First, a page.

BOSTON -- The beauty of
"When you set a screen on Fish, you better be ready to
In Boston, however, Fisher is a member of the Floppers Club. Any little nick or bump by a Celtics big man seems to send the 14-year veteran careening off the court like he had been blasted out of a cannon. Meanwhile, when
"Derek?" said Celtics coach
Though the spotlight will shift from
While Allen has made a living playing catch-and-shoot off screens, Fisher has earned a reputation as a defender willing to do whatever it takes to get through them. Fisher's defense begins well before the cut, when he bodies up Allen and tangles him up to slow his progress. When the screen comes, Fisher flashes through three options: going over, under or straight through it. As he navigates the contact, he watches for any sign of movement. If the screener shuffles his feet or extends his hip, Fisher reacts in a not-so-subtle way to get the referees' attention.
"It's hard to be around Fisher because if you touch him, he's going to fall,"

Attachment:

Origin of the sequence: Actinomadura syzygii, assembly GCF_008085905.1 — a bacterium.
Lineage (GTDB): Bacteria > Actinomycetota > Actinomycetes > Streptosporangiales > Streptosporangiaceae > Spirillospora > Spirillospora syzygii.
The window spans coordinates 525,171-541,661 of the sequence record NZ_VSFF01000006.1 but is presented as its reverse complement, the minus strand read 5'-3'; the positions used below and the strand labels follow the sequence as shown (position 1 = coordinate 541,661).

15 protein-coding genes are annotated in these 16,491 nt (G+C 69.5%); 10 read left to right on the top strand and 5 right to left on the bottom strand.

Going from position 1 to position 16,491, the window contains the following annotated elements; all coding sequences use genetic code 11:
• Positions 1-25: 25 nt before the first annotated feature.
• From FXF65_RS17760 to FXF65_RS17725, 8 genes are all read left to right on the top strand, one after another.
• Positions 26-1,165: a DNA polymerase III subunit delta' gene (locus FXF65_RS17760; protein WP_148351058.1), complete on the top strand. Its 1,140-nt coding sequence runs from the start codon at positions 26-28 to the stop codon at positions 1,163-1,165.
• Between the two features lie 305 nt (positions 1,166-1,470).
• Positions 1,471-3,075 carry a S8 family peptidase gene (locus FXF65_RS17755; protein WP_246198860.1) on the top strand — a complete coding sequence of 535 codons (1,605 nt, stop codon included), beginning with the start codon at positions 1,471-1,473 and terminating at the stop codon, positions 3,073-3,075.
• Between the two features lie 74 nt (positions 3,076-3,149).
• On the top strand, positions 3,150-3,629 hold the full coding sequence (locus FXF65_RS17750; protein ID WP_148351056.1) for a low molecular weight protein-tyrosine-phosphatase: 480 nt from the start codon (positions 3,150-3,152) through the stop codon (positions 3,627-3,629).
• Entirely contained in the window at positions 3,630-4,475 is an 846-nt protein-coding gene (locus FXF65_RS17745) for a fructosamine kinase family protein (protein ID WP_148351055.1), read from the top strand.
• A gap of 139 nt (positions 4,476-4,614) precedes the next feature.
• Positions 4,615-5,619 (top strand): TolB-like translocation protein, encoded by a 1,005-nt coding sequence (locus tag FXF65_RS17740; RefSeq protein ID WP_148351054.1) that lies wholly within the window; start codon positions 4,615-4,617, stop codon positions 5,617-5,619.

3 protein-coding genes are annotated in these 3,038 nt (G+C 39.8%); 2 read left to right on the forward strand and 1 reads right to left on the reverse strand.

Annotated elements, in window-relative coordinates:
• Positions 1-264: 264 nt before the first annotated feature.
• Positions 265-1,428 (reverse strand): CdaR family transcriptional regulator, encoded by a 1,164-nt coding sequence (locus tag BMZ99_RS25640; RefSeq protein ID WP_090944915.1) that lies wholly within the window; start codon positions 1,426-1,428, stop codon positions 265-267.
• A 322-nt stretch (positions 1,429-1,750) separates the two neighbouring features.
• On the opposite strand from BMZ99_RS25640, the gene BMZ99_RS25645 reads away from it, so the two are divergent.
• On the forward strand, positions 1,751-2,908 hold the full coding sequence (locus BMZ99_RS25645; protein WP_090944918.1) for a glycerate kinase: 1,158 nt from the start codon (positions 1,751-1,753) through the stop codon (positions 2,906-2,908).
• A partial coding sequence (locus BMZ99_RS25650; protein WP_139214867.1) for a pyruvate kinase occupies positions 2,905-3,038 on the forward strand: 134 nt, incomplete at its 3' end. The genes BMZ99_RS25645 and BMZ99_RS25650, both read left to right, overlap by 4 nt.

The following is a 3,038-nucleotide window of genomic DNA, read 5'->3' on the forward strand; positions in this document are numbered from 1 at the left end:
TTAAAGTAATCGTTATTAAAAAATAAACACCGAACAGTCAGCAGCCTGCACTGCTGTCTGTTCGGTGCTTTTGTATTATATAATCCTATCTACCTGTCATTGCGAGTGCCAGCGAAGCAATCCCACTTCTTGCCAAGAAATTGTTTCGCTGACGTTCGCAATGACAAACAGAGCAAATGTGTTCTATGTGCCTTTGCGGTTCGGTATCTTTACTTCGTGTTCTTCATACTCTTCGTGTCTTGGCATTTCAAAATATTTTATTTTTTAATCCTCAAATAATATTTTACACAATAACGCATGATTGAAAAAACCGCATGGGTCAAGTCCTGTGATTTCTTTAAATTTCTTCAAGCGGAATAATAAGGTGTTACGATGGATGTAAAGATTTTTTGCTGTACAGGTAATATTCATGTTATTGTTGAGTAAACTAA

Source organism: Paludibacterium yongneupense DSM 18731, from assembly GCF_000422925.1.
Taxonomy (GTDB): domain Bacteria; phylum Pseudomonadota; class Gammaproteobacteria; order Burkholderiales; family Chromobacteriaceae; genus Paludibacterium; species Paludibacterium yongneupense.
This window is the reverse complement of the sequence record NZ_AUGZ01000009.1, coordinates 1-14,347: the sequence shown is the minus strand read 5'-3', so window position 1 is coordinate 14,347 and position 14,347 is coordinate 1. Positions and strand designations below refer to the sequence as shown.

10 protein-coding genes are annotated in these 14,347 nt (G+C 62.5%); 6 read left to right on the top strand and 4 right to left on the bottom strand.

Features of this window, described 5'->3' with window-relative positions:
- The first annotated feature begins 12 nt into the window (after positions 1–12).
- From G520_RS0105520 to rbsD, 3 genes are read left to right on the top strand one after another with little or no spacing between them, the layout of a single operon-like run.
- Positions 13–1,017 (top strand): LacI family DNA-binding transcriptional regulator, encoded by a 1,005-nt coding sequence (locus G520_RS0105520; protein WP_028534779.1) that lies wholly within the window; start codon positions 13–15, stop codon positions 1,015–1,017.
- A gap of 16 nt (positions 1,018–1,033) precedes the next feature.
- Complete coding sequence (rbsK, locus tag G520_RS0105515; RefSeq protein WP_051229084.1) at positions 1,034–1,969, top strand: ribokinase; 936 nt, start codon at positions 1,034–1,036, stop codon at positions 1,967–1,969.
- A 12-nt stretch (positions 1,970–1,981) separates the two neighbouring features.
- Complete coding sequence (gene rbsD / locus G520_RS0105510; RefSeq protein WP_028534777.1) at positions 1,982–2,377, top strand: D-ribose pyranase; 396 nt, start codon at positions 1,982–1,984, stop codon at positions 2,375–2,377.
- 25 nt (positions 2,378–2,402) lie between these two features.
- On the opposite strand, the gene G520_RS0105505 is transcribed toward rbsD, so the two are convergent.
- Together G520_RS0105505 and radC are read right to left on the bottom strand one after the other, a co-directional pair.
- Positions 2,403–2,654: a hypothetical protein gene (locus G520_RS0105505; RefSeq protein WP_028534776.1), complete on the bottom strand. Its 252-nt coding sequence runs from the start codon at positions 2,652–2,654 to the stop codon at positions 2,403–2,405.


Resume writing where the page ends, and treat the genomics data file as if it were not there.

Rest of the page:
Indeed, there are times when Fisher will lower his shoulder and barrel right into screens, delivering what former coach and ESPN analyst
"I can't let them put their body on me time after time," Fisher said. "At some point, I'm going to let you know I'm tired of you hitting me. The big guys are the screeners and a lot of the time they are getting a free run at you. Sometimes it's just about letting them know, 'OK, you have gotten 15 hits on me, it's time for me to get one.'"
Fisher's flopping has a considerable effect. Creating space for Allen sometimes requires movement to spring the All-Star shooter. However, when Boston's bigs see Fisher coming, the mindset is to make sure not to remain rigid lest they pick up a costly offensive foul.
"If I go to set a pick, I'm going to stay in my spot and hope he runs into me," Davis said. "If he doesn't, he doesn't."
Said Fisher, "I have this reputation for flopping. A lot of times they think if they don't set a good screen, they are going to get hit with a foul."
Springing Allen will be one of Boston's top priorities in Game 4, making Fisher's ability to get through those screens a critical component to the Lakers' defense. In an effort to even the playing field, Rivers said he sent "a lot" of film to the league office showing the Lakers delivering what he felt were illegal screens, effectively saying to the NBA that, if Fisher is getting the call, the Celtics want to get it too.
"[Fisher] been in the game long enough to understand [the referees]," said Rivers. "I thought he got away with a lot last night. I thought there was a lot of holding going on and a lot of flopping going on. But he's good at it, he's always been good at it. We knew that going into the series."